Things we learned from Monday’s Republican debate

Posted on Posted in Politics

After Saturday’s South Carolina primary shook up the Republican presidential race, the four major candidates matched up on Monday in the first of two debates in Florida, which votes next on January 31.

A new twist on “Newt Romney”: Newt Gingrich got a taste of the one-on-one debate he’s proposed having with Mitt Romney Monday night, when the former Massachusetts governor launched an unrelenting attack against Gingrich and kept at it for much of the evening.

Hitting the mute button: At first this seemed like a modest change to the debate’s rules, but it ended up having a significant effect. In a debate season where audiences have lustily cheered for their favorite candidates or in support of hard-line conservative principles, the absence of feedback was notable.

Trying to shoulder into a two-man race: Rick Santorum has worked hard over the last several weeks to remind people that this isn’t a two-man race and has consistently blamed the media for prematurely narrowing the field. He repeated that argument on Monday but had trouble making it stick.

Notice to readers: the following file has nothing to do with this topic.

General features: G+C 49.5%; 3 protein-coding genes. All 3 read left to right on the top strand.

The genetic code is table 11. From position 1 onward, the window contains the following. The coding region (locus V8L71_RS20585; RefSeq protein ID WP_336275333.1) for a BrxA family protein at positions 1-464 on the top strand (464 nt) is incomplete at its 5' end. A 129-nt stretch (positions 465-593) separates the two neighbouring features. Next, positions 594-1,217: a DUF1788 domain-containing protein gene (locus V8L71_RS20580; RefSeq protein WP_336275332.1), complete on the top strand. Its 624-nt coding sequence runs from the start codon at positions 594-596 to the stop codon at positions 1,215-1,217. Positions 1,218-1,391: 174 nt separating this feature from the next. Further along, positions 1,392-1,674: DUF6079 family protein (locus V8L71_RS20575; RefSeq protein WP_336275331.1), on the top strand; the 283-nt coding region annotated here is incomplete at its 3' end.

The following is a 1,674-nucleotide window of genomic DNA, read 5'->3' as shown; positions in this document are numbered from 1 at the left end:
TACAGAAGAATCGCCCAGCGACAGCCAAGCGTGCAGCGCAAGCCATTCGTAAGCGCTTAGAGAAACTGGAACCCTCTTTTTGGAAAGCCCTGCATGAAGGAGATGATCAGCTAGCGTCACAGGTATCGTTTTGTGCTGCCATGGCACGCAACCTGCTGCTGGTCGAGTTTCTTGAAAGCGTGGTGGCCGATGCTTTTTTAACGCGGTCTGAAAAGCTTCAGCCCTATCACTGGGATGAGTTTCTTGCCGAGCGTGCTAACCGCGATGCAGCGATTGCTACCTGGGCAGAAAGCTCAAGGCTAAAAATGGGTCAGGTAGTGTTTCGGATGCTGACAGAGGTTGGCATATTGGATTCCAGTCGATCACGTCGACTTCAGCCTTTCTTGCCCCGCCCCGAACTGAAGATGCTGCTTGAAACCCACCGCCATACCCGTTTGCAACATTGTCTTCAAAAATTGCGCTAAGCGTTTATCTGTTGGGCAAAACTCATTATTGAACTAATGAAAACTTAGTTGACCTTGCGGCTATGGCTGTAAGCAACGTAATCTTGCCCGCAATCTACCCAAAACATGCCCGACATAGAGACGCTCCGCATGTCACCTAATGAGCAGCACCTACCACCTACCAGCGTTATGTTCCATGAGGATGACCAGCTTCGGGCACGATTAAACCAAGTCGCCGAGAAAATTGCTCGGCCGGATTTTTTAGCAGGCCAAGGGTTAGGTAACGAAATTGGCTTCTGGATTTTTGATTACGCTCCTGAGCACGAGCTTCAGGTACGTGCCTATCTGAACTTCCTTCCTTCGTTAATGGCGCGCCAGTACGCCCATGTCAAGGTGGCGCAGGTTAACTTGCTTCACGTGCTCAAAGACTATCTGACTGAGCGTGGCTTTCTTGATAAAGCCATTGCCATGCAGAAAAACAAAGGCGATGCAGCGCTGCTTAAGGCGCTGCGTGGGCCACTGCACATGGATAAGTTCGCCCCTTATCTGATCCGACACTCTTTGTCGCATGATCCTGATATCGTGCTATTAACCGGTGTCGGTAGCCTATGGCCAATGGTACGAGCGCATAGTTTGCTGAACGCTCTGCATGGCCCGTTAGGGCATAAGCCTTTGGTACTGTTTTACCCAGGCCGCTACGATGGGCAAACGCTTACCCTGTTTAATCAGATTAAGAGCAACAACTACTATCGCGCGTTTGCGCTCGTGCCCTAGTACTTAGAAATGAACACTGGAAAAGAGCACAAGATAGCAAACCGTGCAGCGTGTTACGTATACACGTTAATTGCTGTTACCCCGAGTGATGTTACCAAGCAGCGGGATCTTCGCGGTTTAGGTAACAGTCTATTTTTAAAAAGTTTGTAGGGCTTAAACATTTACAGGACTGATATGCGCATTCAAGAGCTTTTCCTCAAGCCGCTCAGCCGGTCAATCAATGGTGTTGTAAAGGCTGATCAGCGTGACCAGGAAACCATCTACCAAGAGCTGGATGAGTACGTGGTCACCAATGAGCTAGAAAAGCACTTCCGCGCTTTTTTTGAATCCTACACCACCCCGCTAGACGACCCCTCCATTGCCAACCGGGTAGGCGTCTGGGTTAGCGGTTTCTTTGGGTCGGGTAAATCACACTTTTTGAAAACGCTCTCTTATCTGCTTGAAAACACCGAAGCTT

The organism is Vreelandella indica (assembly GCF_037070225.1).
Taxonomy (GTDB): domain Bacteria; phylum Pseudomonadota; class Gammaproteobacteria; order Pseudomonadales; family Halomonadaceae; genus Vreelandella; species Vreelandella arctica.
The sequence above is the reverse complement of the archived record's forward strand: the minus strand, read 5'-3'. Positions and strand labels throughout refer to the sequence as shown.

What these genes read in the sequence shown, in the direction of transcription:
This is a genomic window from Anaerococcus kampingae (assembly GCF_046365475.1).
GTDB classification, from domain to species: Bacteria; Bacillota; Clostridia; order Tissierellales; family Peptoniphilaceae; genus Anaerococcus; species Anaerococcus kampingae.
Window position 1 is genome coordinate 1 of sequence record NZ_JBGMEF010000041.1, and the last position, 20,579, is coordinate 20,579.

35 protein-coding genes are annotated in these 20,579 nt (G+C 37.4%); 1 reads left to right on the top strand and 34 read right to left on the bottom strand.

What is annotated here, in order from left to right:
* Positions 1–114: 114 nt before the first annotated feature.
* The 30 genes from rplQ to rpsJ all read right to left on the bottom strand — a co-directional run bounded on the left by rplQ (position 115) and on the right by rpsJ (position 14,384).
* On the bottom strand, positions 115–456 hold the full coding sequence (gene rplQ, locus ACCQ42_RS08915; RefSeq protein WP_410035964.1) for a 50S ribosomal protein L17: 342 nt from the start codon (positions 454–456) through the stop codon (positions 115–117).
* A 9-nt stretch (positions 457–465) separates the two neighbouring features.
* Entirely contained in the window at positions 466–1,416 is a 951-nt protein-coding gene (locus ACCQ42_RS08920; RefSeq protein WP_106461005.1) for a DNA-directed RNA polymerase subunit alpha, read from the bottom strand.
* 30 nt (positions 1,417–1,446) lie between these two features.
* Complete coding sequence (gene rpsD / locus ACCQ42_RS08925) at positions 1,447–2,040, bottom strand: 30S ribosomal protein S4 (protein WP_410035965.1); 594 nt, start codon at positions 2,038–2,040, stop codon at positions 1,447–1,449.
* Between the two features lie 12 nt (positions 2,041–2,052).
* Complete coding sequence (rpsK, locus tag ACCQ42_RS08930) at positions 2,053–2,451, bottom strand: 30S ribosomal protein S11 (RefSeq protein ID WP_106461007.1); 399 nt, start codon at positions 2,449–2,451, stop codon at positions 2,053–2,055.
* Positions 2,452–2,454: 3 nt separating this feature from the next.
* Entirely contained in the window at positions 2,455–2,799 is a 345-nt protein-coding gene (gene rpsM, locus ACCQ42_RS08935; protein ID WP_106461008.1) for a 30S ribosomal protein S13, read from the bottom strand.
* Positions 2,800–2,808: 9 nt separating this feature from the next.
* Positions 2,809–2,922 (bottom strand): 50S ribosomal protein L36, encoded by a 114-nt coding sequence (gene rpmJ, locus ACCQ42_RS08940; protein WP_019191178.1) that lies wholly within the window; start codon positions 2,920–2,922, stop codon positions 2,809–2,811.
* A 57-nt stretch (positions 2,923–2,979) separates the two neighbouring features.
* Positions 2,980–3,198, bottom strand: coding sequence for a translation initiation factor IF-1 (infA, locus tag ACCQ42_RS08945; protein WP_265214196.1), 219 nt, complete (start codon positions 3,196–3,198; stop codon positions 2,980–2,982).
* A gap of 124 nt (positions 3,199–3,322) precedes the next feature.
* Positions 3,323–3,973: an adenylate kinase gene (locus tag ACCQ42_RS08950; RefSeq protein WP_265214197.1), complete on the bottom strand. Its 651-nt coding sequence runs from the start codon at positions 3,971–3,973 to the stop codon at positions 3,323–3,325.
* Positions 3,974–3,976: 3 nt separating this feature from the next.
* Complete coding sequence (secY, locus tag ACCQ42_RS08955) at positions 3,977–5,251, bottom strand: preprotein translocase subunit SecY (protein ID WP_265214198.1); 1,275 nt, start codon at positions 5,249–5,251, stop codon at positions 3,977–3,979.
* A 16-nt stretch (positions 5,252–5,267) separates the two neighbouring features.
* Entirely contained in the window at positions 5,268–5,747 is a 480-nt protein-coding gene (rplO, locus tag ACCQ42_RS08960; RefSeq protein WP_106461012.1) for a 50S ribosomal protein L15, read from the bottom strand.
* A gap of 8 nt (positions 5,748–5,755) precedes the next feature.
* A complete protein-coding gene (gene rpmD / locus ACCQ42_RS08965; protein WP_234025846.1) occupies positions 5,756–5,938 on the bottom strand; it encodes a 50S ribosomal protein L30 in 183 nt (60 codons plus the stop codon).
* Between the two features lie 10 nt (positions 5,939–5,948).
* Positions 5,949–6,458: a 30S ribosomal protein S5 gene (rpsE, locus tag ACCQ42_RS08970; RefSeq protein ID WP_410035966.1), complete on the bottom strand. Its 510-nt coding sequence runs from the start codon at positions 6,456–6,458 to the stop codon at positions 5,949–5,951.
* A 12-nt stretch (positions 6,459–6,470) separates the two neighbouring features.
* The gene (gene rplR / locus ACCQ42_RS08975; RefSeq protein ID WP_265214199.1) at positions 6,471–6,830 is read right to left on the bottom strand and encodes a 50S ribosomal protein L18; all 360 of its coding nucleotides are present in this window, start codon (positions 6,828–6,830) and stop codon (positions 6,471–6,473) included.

Practice makes perfect?: After a week of faltering answers, Mitt Romney managed to give a fluid response to questions about his tax returns — just one day before he was scheduled to release them.

All politics is local: After primaries in three states that will play relatively minor roles in the 2012 general election, almost a third of Monday’s debate focused on issues important to Florida, a swing state in November.

For one long portion of the debate, the questions ranged from the potential effects of another oil spill on the Sunshine State’s vital tourism industry to the future of federal subsidies for Florida’s sugar industry. Even the long-forgotten Terry Schiavo case came up.

More here.

Leave a Reply